US Speaker of the House Nancy Pelosi has said she was given assurances from the UK Foreign Secretary that there will be no construction of physical barriers at the Irish border but that there are other issues.

Ms Pelosi met Dominic Raab on Capitol Hill last night and once again warned the UK that there will be no trade deal with the US if Brexit threatens the Good Friday Agreement.

Ms Pelosi told RTÉ News that she is respectful of what Britain decides for themselves, but said her phone exploded when news broke that the UK was seeking to amend the Withdrawal Agreement. 

She said: "We'll see where we go from here. I think we all understand each other."

On promises of a trade deal from US President Donald Trump, Ms Pelosi said "not so fast" adding that trade deals were a matter for Congress.

Mr Raab is in Washington this week in a bid to reassure the US on Brexit. He told CNN News this evening that the Good Friday Agreement was "not in jeopardy" and that Britain will not apply a hard border in Ireland. 

Last night, the Democratic presidential candidate Joe Biden warned that the Good Friday Agreement could not become a casualty of Brexit.

"Any trade deal between the US and UK must be contingent upon respect for the Agreement and preventing the return of a hard border. Period," he tweeted.

Also tonight, New Jersey Democratic Senator Bob Menendez tweeted his support for the US to deny Britain a trade deal if it broke international law.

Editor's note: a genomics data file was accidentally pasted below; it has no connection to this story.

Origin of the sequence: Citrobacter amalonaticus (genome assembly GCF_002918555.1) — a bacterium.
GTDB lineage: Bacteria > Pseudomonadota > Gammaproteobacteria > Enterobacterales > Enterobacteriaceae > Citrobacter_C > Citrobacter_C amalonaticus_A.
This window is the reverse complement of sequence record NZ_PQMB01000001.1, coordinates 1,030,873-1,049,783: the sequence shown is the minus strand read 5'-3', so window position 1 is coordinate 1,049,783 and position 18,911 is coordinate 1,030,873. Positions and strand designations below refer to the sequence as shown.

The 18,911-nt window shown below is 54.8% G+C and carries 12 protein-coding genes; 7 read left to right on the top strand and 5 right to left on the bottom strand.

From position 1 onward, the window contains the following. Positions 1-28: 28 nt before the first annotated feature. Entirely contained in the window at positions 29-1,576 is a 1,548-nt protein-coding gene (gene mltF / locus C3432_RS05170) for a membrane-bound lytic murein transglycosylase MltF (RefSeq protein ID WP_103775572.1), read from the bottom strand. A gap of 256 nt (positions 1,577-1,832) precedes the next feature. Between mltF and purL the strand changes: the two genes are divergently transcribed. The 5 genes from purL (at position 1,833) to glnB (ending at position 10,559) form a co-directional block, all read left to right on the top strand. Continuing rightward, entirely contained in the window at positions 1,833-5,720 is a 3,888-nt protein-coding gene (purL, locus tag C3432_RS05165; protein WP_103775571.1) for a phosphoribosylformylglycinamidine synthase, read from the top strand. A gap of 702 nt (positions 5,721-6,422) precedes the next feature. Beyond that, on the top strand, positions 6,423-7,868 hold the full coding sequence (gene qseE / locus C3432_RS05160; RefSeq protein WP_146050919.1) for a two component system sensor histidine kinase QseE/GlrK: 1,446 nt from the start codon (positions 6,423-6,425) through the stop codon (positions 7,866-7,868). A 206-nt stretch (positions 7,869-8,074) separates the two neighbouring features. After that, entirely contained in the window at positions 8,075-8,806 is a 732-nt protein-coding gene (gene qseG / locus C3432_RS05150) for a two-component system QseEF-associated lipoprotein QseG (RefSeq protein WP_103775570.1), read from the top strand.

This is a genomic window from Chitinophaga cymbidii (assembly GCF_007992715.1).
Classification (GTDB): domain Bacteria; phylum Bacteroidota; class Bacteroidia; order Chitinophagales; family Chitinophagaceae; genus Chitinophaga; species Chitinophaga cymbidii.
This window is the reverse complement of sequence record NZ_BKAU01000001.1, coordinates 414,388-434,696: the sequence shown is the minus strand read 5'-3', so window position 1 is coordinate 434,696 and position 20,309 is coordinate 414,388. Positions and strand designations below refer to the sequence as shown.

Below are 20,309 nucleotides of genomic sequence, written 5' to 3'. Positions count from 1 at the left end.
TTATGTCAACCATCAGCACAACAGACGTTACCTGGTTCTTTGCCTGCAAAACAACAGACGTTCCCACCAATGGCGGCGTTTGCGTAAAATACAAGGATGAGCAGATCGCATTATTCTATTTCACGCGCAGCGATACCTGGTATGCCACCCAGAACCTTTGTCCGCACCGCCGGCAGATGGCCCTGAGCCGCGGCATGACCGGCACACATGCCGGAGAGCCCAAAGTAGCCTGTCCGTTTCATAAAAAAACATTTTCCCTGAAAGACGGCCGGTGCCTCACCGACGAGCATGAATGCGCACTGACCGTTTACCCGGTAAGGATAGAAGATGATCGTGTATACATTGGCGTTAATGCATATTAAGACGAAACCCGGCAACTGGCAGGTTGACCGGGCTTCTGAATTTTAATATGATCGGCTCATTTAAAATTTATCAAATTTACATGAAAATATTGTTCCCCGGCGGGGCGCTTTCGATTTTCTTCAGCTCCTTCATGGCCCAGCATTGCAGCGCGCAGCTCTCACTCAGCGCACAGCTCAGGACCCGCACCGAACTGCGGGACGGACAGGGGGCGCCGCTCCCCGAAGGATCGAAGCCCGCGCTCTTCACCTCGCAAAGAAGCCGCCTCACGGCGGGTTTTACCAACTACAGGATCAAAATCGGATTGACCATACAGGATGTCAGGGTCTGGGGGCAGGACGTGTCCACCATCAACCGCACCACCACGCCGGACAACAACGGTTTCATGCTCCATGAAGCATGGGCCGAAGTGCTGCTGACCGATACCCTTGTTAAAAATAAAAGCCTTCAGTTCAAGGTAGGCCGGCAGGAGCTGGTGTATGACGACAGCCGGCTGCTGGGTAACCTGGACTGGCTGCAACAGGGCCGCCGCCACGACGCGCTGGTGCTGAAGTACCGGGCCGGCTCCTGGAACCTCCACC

He said: "The Good Friday Agreement matters. International law matters.

"The US response should be simple: If the UK does not abide by its commitments under the GFA then no US-UK trade deal."

Meanwhile, the UK and European Union made "some limited progress" during informal discussions in Brussels over a trade deal, the UK Government said tonight.

A spokesman said: "The UK's negotiating team had useful informal discussions with the EU this week as we seek to reach an agreement by mid-October on our future relationship.

"These covered a broad range of issues and some limited progress was made, but significant gaps remain in key areas, including fisheries and subsidies.

"We will continue to work hard to bridge those gaps in talks next week, without compromising our fundamental position of being an independent country."

Earlier, an EU spokesman had insisted Brussels was still negotiating in good faith, rejecting accusations by Britain's Prime Minister Boris Johnson, who has claimed the bloc has threatened to "blockade" food heading for Northern Ireland.

"Michel Barnier has shown... that even on extremely complex and politically sensitive issues, the commission, indeed the EU, negotiates in perfectly good faith," said Eric Mamer, the EU spokesman.

Also today, the were angry responses from the British haulage sector for the second day running, after a "washout" meeting on Brexit preparedness.

The Road Haulage Association said its meeting with Cabinet Office minister Michael Gove, who is in charge of preparations for the UK exiting the EU, fell "far short of our expectations".

Richard Burnett, chief executive of the RHA, said there was "no clarity" about the impending changes expected when the transition period ends after December 31.

"Whitehall meeting was a washout," he said in a statement. He also tweeted: "Today's meeting with Michael Gove fell far short of our expectations.

"The mutually effective co-operation we wanted to ensure seamless border crossings just didn't happen and there is still no clarity over the questions that we have raised."

It comes after Logistics UK  yesterday warned businesses would be dealt a "massive blow" if the UK government's Smart Freight system is not out of testing mode in January when Brussels' new border regulations come into force for exports from Britain.